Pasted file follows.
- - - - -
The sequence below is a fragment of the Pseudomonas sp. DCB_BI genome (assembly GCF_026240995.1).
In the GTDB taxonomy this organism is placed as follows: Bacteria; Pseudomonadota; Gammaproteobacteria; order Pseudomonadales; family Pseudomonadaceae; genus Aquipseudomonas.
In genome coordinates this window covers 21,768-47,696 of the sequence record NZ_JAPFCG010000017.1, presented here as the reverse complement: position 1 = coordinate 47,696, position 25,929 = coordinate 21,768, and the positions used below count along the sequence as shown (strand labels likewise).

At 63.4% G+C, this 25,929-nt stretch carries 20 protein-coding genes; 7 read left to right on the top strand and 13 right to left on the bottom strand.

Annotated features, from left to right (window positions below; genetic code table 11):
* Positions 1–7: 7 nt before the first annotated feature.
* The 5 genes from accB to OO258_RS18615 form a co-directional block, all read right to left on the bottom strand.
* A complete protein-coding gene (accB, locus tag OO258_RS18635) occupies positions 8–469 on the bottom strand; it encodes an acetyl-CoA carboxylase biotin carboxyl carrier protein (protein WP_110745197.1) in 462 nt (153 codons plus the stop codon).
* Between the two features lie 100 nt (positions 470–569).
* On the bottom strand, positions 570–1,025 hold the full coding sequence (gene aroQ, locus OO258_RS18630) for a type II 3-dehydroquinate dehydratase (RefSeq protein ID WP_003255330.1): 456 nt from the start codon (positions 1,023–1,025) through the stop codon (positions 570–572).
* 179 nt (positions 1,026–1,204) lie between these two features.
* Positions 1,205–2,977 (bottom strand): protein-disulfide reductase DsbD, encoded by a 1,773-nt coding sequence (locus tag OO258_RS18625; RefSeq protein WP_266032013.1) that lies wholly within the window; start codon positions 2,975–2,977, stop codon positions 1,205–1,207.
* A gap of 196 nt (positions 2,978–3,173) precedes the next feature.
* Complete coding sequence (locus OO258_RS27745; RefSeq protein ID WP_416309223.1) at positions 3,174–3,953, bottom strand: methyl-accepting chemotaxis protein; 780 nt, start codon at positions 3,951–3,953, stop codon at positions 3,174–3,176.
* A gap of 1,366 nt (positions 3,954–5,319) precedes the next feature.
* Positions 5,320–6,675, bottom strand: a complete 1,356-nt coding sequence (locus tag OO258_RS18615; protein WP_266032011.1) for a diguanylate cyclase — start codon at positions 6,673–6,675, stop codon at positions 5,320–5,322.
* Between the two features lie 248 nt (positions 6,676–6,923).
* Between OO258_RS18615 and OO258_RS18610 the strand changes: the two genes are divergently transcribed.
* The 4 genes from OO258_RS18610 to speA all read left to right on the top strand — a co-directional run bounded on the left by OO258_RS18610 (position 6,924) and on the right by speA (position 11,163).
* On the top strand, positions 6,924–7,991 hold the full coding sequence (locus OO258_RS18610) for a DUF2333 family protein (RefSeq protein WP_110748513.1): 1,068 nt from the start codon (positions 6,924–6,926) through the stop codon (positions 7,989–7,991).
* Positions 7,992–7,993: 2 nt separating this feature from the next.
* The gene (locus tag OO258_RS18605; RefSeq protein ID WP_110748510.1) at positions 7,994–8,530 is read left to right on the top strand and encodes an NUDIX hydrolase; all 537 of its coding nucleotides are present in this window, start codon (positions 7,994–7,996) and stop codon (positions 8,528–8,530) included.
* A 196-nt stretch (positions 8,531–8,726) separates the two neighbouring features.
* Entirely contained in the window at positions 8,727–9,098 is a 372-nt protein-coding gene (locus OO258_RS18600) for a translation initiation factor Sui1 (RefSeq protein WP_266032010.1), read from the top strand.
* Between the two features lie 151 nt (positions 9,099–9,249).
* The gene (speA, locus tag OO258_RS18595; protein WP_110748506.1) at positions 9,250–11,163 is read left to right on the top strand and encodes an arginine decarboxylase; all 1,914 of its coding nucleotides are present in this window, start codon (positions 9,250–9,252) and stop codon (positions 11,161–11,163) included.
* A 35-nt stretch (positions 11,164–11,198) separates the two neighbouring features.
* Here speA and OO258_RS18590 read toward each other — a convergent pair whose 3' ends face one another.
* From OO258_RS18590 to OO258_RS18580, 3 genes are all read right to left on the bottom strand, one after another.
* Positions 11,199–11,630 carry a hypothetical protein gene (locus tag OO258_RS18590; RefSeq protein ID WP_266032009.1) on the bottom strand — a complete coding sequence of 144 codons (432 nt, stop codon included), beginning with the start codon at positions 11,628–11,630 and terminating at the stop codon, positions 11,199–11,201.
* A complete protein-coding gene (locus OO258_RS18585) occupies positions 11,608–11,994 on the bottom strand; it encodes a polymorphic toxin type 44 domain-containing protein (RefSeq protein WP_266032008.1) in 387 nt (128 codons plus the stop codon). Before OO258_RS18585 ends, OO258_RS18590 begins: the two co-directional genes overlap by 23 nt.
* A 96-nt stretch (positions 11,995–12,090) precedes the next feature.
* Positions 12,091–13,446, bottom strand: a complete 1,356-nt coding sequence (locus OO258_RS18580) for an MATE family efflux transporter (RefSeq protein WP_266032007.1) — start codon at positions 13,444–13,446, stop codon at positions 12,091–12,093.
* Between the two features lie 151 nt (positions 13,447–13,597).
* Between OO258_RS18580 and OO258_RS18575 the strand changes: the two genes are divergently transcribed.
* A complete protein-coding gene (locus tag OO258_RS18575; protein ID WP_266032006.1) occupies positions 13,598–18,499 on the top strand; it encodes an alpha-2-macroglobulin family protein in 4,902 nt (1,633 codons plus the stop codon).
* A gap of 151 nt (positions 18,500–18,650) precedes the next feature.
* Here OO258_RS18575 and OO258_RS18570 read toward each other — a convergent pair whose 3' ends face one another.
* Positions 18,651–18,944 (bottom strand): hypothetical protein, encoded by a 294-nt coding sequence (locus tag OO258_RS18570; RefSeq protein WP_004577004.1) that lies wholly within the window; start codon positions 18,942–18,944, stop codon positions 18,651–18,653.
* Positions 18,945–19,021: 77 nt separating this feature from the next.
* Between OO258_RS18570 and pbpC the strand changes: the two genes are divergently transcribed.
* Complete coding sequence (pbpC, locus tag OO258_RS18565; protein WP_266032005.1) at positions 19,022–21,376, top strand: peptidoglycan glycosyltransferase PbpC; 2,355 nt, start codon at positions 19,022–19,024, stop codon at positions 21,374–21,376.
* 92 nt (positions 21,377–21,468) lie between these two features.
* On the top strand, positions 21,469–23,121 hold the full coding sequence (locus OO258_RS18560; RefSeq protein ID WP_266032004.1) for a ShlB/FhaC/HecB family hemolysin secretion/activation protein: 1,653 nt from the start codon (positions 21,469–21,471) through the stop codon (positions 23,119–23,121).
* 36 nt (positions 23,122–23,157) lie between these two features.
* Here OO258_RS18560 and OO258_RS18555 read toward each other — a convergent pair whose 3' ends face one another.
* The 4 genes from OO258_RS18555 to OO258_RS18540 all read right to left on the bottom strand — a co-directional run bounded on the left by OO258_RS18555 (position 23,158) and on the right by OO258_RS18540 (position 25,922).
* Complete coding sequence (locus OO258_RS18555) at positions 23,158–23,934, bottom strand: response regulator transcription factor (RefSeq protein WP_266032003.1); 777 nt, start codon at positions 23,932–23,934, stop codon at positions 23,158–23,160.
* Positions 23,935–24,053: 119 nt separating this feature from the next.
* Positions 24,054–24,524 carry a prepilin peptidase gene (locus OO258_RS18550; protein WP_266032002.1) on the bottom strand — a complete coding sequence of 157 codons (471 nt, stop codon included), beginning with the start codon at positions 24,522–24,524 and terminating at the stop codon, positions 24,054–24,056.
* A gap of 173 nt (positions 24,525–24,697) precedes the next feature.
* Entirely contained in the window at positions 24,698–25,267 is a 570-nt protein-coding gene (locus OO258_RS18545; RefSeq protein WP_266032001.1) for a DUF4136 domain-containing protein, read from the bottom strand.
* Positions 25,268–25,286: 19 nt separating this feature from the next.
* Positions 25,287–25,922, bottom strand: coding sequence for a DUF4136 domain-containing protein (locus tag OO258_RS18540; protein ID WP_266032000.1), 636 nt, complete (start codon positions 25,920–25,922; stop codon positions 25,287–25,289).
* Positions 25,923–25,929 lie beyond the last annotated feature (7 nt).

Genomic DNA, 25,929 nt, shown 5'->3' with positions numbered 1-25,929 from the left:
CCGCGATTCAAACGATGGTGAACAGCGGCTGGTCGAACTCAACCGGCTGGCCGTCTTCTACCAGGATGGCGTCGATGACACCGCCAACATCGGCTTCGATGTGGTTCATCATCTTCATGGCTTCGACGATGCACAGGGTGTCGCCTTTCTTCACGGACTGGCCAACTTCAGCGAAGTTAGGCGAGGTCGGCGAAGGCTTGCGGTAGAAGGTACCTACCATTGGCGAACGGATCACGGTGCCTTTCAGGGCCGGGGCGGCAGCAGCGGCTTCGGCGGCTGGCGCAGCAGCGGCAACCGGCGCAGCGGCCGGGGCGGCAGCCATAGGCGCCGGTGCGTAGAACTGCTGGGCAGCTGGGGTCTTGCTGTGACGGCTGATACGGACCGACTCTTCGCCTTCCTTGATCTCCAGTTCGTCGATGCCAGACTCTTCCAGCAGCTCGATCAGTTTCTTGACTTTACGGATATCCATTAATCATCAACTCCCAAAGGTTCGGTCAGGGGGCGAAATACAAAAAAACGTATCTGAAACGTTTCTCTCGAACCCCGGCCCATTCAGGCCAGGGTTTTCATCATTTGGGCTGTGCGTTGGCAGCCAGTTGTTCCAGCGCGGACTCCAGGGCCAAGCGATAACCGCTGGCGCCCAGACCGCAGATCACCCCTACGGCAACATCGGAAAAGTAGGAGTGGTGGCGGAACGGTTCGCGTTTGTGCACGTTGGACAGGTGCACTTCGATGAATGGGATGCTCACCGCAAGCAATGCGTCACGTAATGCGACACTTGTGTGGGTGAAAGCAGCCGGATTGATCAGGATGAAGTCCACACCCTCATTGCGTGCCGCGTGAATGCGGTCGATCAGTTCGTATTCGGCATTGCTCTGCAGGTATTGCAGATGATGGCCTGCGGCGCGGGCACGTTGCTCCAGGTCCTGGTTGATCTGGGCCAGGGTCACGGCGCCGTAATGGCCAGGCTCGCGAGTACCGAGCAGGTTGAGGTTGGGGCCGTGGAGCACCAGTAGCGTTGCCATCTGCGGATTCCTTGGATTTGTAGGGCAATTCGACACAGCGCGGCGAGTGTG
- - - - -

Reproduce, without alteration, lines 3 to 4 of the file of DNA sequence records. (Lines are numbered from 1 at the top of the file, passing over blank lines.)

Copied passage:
In genome coordinates this window covers 21,768-47,696 of the sequence record NZ_JAPFCG010000017.1, presented here as the reverse complement: position 1 = coordinate 47,696, position 25,929 = coordinate 21,768, and the positions used below count along the sequence as shown (strand labels likewise).

At 63.4% G+C, this 25,929-nt stretch carries 20 protein-coding genes; 7 read left to right on the top strand and 13 right to left on the bottom strand.